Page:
3, September, 2012

Taxes, Transfers, and Income Redistribution in Latin America

How much reduction in inequality and poverty does Latin America accomplish through taxes and transfers? How progressive are revenue-collection and social-spending patterns? This new 'Inequality in Focus' Brief from the World Bank's Poverty Reduction and Equity Department explores these questions.

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An in-depth fiscal incidence analysis applied to Argentina’s urban areas, where three-fourths of the population lives, as well as to Bolivia, Brazil, Mexico, Peru, and Uruguay, finds the following:


1. The extent of income redistribution and poverty reduction varies significantly across countries.


2. There is little correlation between government size and the extent and effectiveness of redistribution and poverty reduction.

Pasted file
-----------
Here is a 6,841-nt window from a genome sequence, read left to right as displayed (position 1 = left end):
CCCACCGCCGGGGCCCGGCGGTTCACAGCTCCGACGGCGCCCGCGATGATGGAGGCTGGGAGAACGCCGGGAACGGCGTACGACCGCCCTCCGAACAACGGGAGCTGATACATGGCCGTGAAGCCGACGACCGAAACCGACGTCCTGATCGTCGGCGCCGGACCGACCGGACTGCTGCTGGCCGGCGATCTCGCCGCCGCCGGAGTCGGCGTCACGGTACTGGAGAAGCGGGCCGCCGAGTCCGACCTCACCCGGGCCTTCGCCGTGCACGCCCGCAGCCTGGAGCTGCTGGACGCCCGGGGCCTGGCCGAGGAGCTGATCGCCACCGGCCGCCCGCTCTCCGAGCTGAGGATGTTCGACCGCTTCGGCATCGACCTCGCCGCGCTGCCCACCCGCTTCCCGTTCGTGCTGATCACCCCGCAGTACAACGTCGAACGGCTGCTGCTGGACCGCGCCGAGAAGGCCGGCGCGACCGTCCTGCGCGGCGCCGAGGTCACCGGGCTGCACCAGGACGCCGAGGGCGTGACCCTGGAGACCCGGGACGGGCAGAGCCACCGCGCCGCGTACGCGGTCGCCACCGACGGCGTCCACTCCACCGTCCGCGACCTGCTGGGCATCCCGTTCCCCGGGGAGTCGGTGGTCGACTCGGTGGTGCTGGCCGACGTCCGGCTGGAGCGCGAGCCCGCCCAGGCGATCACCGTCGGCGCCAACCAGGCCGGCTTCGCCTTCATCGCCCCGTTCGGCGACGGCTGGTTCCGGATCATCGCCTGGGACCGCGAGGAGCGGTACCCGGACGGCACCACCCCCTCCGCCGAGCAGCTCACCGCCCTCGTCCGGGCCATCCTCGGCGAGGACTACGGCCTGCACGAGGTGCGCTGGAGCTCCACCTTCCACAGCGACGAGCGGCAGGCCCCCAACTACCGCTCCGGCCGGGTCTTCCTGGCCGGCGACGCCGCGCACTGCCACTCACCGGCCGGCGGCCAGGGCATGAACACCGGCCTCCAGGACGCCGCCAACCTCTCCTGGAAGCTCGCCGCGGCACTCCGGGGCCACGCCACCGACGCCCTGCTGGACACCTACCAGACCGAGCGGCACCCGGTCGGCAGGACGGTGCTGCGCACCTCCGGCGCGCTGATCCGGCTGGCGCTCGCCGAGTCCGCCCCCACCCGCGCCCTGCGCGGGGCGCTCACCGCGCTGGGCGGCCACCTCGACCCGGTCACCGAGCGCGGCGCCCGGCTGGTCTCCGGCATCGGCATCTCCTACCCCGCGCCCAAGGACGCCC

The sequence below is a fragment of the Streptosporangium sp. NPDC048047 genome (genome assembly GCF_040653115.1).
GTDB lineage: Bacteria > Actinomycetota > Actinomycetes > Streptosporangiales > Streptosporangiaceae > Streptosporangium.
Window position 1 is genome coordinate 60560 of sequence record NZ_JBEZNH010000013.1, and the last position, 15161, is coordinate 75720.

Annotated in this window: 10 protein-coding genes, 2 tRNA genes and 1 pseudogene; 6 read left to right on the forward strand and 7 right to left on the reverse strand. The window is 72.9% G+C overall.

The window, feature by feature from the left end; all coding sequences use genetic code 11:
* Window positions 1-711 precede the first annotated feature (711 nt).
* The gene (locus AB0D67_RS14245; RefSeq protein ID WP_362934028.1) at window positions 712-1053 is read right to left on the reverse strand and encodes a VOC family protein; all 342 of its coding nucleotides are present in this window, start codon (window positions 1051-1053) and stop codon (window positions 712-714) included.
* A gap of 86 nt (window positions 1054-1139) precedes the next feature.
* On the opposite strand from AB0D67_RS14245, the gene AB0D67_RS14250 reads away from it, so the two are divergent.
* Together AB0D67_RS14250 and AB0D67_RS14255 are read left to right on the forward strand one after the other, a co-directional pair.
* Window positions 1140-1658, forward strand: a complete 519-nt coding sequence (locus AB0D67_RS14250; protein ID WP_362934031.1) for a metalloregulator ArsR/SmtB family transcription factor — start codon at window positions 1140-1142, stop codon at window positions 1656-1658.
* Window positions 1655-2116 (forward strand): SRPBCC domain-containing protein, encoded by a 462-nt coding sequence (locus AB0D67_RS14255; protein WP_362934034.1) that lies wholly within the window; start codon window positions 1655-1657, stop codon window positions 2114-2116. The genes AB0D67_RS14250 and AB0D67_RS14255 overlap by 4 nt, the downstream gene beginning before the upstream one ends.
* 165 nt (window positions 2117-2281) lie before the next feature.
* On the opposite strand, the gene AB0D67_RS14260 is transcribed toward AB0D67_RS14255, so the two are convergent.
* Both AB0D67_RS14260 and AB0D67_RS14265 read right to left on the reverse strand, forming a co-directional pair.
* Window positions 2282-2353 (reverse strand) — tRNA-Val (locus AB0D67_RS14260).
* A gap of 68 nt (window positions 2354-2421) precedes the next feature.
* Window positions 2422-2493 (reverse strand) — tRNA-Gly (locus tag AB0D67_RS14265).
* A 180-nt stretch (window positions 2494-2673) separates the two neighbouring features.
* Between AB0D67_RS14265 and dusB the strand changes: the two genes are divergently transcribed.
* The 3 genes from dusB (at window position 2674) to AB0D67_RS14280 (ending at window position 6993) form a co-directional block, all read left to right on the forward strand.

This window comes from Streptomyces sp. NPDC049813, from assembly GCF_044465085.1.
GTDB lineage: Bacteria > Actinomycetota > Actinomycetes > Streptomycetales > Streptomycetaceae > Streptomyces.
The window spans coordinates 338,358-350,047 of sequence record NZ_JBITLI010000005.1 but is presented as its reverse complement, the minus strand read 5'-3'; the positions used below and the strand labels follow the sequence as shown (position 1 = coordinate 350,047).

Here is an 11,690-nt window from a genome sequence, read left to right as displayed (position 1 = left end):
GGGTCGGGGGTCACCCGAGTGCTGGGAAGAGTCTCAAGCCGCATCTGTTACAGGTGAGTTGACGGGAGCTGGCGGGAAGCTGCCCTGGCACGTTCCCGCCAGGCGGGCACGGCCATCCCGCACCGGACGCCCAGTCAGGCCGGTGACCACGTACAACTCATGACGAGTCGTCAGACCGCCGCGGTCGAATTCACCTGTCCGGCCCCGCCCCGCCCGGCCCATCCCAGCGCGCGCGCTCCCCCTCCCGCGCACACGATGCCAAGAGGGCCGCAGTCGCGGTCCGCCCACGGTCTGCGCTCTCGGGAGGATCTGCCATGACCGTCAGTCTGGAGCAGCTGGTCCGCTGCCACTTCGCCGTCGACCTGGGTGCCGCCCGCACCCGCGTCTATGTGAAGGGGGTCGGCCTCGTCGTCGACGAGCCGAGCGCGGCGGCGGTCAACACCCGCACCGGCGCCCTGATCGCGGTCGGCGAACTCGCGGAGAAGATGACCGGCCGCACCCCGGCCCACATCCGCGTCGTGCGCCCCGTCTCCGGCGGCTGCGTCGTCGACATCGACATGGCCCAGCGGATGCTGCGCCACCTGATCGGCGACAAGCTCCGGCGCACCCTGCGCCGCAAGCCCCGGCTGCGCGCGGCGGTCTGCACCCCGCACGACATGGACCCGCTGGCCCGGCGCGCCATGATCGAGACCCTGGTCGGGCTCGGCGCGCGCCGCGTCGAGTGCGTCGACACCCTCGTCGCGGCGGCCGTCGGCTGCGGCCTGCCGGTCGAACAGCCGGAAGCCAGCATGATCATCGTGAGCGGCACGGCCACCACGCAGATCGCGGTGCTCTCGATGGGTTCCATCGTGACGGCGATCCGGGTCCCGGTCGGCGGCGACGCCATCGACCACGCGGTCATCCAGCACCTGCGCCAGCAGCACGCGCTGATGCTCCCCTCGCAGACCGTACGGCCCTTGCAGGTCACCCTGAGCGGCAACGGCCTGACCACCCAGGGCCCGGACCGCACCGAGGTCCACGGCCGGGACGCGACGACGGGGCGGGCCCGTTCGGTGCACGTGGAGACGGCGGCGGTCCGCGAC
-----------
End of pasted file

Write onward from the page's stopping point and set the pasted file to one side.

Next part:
3. Large-scale targeted cash transfers that cover a high proportion of the poor can achieve significant reductions in extreme poverty.


4. At present, personal income taxes achieve little in the form of redistribution.


5. When indirect taxes are taken into account, the net income of the poor and the near poor can be lower than it was before taxes and cash transfers.


6. The poor and near-poor benefit substantially from in-kind transfers in education and health. These in-kind transfers are quite progressive in all countries studied.

Author: Nora Lustig
Orginal publication date: July, 2012
Publisher: World Bank - Poverty Reduction and Equity Department


Click here to download the complete document in PDF format


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